3. Have these activities ready for your kids to enjoy. When I was a kid, my Dad brought out a bb-gun and had us shoot at empty cola cans from 30 feet away. I was only about 7 at the time and still remember how awesome it was to shoot a "real gun"! There are so many possible camping activities for kids and many of them are things they never get the chance to do in the city. Consider some of the following:

  • Scavenger hunt (first kid to find all items on list wins)
  • Rubbing souvenirs (place a leaf vien-side-up under a piece of paper, rub a crayon over the leaf)
  • Frisbee, baseball, or football to toss around
  • Camping races (one-legged race, sack race, backwards race with teams and partners)
  • Alphabet nature hunt (have to find something that starts with each letter)
  • Constellation and satellite search at night
  • UNO, checkers or other picnic-table games
  • Camping Olympics (organize a series of games with points awarded based on finish)
  • Hide and seek (nature makes a great place to play hide and seek, just be sure to establish boundaries)

With any competitive event, be mindful of everyone and keep it fun for all. Winners should not be praised too much nor losers chastized. After all, it's just camping!

4. Use your time out in nature to instill valuable skills with your kids. Teach them about fire safetey. Show them poisonous leaves so they know what to avoid.

5. When in doubt, have fun! I think you could agree that some of the best memories you form as a child take place while camping, so have a blast!

Three Common Camping Mistakes

Thursday, March 1st, 2012

We all love camping and being in the outdoors, but nothing will ruin a trip so fast as forgetting to bring essential gear or not being prepared. To have the best camping trip possible it’s important we don’t make mistakes that will leave our tents flapping in the wind…literally!

There are three common camping mistakes that can lead to a lot of regret; missing tent poles and stakes, missing correct cooking gear and utensils, and being unprepared for rain. Each of these common camping mistakes can ruin a perfectly good camping trip in a hurry.

1. Missing Tent Poles/Stakes
There is nothing worse then getting off work early on Friday and driving as fast as you can to meet friends and family at your campsite, only to struggle to erect your camping tent in the dark and find out there are missing tent poles or stakes.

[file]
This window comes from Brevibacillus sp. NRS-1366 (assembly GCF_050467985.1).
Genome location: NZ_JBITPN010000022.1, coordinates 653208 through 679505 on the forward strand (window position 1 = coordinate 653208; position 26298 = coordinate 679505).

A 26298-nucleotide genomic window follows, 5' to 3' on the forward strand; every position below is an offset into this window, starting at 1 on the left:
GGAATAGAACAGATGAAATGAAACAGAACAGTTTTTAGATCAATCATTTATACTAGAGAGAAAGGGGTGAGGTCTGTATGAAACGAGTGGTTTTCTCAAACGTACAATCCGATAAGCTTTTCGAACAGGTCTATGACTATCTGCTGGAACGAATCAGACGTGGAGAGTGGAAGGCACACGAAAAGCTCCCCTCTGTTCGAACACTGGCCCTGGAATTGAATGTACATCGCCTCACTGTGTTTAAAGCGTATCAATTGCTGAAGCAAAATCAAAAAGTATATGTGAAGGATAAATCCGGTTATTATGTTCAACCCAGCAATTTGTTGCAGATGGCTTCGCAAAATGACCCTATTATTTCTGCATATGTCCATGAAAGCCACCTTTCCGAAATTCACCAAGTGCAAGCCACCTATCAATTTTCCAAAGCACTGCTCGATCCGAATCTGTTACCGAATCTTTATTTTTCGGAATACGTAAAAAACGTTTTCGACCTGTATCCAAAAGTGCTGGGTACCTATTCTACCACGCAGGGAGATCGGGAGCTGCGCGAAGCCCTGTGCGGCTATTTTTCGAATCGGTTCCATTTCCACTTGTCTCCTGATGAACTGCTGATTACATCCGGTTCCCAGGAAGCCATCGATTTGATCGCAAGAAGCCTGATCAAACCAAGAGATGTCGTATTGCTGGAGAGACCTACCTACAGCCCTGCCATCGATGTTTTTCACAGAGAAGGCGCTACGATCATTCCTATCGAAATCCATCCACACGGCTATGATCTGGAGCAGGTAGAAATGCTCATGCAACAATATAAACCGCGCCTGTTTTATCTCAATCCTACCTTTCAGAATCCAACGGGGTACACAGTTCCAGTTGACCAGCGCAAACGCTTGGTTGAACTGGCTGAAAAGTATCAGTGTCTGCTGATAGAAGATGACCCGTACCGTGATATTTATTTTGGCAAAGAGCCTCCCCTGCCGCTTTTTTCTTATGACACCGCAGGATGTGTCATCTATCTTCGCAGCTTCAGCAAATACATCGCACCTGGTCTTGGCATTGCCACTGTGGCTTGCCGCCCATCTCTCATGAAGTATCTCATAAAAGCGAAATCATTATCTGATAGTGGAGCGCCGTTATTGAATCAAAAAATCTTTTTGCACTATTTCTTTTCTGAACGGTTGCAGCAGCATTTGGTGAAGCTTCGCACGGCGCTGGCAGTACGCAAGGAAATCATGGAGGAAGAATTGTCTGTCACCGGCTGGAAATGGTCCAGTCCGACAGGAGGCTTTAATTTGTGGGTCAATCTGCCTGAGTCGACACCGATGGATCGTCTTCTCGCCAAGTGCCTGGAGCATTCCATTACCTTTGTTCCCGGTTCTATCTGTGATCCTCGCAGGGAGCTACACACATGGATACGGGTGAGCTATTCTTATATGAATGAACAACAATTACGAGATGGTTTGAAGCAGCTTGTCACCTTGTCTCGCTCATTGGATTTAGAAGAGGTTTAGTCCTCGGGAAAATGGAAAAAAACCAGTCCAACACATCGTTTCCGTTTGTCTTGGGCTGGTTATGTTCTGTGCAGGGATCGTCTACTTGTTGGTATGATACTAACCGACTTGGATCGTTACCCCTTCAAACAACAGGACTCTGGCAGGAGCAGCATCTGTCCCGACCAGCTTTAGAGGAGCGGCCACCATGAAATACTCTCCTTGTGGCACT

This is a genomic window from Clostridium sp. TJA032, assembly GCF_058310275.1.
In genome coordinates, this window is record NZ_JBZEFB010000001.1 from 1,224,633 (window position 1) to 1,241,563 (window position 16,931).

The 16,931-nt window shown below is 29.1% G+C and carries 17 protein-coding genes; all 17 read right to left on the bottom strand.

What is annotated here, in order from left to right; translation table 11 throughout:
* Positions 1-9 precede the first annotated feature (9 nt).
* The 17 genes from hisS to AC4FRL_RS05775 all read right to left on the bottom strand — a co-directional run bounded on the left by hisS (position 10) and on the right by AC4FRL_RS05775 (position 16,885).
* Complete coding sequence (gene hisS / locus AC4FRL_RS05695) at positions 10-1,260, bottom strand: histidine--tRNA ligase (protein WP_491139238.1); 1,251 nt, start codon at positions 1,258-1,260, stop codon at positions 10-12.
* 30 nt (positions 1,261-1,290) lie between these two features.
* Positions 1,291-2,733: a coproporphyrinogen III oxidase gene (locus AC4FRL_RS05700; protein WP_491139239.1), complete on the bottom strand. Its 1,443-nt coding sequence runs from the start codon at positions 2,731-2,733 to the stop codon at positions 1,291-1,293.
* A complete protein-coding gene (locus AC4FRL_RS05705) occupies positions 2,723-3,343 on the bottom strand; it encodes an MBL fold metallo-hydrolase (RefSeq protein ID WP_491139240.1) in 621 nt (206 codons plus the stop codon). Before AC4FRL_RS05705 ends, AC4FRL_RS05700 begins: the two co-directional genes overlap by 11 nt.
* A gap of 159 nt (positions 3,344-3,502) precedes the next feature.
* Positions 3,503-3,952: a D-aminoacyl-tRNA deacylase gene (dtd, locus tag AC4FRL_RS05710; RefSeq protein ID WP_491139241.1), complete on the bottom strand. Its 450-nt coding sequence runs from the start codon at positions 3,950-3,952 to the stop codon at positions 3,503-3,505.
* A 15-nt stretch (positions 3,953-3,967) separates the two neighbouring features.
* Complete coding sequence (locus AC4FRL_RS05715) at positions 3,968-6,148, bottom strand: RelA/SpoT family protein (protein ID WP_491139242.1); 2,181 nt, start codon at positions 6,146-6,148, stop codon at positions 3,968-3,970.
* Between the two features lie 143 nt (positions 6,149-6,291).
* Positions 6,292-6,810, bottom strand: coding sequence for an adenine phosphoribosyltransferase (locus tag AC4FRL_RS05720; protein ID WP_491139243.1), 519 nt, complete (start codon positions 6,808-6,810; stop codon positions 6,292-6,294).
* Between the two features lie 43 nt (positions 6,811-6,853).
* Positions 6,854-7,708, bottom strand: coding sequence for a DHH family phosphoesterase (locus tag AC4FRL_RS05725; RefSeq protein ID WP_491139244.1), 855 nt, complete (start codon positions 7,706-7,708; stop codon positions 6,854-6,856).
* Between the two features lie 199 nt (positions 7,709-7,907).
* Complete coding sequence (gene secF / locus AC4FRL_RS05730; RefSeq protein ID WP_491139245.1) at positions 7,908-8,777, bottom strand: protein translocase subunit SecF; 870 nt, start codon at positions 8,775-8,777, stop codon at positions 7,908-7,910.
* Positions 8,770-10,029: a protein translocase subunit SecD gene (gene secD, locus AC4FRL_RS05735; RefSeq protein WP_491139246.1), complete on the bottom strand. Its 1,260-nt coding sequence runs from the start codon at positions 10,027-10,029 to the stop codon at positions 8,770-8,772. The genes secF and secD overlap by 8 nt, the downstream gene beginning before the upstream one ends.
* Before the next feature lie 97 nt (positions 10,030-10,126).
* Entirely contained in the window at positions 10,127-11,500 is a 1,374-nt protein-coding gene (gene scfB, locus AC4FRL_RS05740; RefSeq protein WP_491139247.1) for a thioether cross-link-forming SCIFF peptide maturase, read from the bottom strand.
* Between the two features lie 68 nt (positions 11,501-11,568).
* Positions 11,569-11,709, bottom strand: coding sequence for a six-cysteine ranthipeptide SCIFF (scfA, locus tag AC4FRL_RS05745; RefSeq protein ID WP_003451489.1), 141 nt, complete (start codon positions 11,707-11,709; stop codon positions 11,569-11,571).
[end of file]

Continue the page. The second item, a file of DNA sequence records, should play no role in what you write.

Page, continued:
Missing tent poles can easily leave you shacking up with friends or sleeping in your car, not exactly the fun camping trip you had envisioned! It’s important to always check to make sure camping stakes and poles are in your car and with your tent before you leave home.

Having the correct number of camping tent stakes is critical. As you know, a camping tent is just not the same without them. The sides will often lean in and the structure of the tent in wind and rain is compromised without them. If you find yourself stuck without stakes or poles, remember to think outside of the box. You can use sturdy and thin pieces of wood or gear in a pinch.

A great way to make sure they are all present is to number them yourself. That way you can quickly count and check to see all tent poles and stakes are accounted for, before it’s too late.

2. Missing Correct Cooking Utensils
The second most important part of camping is often cooking and preparing the food. It’s tough enough to cook a big meal when you are in your own kitchen, but move the party to the campsite and you can be in for some trouble.

Missing the correct cooking gear and utensils is another big area of frustration for campers everywhere. Not finding something simple like a can opener can ruin a night of cooking and leave anyone without an idea of where to turn next.

Making your camping meal list up before hand and writing the corresponding cooking utensils down next to each meal will save you time and trouble. This idea of listing out each utensil needed to prepare and consume a camping meal will insure you have what you need. Then you won?t have to use a stick to stir that soup.

Another great idea to help with problem of forgetting the correct cooking utensils is to have a box or bag specifically for these items. Having a dedicated camping cooking set that includes all the items you may need will ensure you have what you need to get the job done right!

3. Unprepared For Rain
Who likes being cold and wet on a camping trip? Nothing will make you head home from a weekend camping trip quicker then getting soaked in a hard rain. Camping in the rain can be one of the most challenging things for anyone, so being prepared for wet weather is of the up-most importance. Bring the right rain gear includes everything from a good rain suit, a rain fly for your tent, to extra shoes and clothes.

Having a few tarps to cover gear and keep the bottom of your tent off the mud will always pay dividends when the rain starts falling. Extra clothes and towels will allow you to clean and dry up quickly when you are faced with a sudden rain shower. Preparation is key when it comes to staying dry!

The three most common camping mistakes are things that everyone can relate to. It could be frustration with missing tent poles or stakes, missing cooking supplies, or sudden rain showers that can put our camping trips in jeopardy. Being prepared and organized is the key to success!